So having Frye on the floor as our PF means that the opposing PF has to come out to the three point line to guard him - or, they switch, and have a smaller player guard him. If the PF guards him, and the corresponding others are guarded by their contemporaries, that leaves Dragic and Bledso to attack against the opposing PG and SG, and maybe the center. We know by now how good Dragic is at going against big men - it's his favorite thing. And we have learned that it takes two to guard either one of these guys when they attack - both of them can extend laterally very well (like a Parker or Ginobili), which makes their layups very hard to block. But this scenario almost guarantees that one of Tucker, Frye, or Bledsoe/Dragic will be open for a three - and open is better. Subbing in Marcus for Tucker, or Green for a PG doesn't diminish that threat much, and even Kieff, despite shooting less of them, is still a viable threat from the arc.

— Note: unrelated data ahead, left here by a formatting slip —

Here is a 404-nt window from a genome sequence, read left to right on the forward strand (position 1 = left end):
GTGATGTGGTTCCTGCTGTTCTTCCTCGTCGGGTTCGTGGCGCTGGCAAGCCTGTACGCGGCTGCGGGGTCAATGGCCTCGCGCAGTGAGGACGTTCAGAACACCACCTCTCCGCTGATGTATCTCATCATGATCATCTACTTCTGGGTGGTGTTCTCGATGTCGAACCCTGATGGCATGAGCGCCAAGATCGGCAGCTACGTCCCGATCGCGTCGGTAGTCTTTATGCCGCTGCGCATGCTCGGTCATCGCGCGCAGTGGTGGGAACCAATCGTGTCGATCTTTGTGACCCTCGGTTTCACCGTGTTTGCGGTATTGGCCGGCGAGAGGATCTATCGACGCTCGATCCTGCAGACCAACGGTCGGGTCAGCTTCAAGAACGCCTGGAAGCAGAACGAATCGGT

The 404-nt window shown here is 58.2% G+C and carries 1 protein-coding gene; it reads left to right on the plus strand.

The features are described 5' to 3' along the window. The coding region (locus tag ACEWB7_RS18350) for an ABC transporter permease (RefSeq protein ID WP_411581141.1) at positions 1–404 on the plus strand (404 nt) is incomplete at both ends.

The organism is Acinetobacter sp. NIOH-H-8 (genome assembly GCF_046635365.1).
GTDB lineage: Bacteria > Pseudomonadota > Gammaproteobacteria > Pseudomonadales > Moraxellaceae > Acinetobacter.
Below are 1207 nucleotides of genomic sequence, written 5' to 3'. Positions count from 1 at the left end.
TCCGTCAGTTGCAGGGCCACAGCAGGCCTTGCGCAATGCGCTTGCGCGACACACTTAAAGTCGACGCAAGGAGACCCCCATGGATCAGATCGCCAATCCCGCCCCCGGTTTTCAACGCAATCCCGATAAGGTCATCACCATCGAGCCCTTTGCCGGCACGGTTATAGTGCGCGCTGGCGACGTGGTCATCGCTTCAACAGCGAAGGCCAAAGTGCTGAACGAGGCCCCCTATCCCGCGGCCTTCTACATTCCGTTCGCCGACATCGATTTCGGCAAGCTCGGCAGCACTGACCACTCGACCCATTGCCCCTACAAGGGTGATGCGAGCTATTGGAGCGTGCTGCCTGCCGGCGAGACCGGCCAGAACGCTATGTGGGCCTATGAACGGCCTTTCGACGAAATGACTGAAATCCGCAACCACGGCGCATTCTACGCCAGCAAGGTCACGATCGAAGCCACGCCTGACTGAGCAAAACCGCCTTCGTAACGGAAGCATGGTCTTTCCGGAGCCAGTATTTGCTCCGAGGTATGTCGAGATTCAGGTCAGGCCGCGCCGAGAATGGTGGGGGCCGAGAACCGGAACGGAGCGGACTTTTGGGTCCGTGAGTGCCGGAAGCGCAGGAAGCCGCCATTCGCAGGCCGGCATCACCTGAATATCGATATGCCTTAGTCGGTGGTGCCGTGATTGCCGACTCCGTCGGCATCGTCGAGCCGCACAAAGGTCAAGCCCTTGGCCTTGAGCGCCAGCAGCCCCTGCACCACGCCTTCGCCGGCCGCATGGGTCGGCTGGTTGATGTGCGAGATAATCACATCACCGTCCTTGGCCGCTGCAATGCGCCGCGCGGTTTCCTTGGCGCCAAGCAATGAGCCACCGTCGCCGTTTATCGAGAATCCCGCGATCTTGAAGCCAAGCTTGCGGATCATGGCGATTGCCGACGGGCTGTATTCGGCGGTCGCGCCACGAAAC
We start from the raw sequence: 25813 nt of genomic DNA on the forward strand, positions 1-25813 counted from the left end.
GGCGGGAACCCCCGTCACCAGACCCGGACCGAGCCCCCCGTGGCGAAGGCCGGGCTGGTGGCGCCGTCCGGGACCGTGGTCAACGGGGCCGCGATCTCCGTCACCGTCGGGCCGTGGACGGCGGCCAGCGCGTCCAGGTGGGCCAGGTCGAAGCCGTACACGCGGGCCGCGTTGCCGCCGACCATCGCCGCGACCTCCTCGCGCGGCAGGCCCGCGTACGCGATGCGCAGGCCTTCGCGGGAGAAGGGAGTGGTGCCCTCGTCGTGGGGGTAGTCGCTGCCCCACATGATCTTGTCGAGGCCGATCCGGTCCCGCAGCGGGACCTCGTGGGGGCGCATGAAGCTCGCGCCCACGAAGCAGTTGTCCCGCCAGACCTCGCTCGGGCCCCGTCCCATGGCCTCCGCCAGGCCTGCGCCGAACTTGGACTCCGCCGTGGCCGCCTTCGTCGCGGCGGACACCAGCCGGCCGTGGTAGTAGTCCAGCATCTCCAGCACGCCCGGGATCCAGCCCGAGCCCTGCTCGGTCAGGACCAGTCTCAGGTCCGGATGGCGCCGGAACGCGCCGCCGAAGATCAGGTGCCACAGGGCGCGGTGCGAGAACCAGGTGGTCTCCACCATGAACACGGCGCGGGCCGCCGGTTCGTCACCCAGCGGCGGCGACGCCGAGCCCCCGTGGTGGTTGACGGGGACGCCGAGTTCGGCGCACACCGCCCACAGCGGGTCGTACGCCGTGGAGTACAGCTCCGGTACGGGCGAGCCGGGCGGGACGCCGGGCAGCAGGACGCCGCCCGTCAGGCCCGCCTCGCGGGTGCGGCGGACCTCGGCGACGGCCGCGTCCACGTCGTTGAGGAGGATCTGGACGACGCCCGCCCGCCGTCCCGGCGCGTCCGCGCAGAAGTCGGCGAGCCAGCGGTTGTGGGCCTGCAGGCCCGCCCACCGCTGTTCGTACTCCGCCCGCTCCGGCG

And while it's true that a PF living on the line means that he won't be getting many offensive rebounds, it also means that the opposing PF won't be getting defensive rebounds, as well. As an example, in our two wins against Portland this year, LaMarcus Aldridge has gotten four rebounds in each game - and he's averaging 11 for the season.
One area in which the Suns can and need to improve is that, besides Dragic and Bledsoe, we don't have a lot of drive and kick options. But the answer isn't necessarily in getting different players - I think it lies in the continued development of Goodwin and a change in focus from Green and Marcus Morris. Archie and Marcus both have very good handles, but Archie needs to improve his control and court vision (which will come with time and experience), and Marcus needs to learn to share more with people on the floor who don't have the same last name as him. Gerald is a little loose with the ball, but he's good at straight line drives, and needs to get to the rim more. The Suns also have a lot of room for improvement on back-cuts and screen cuts.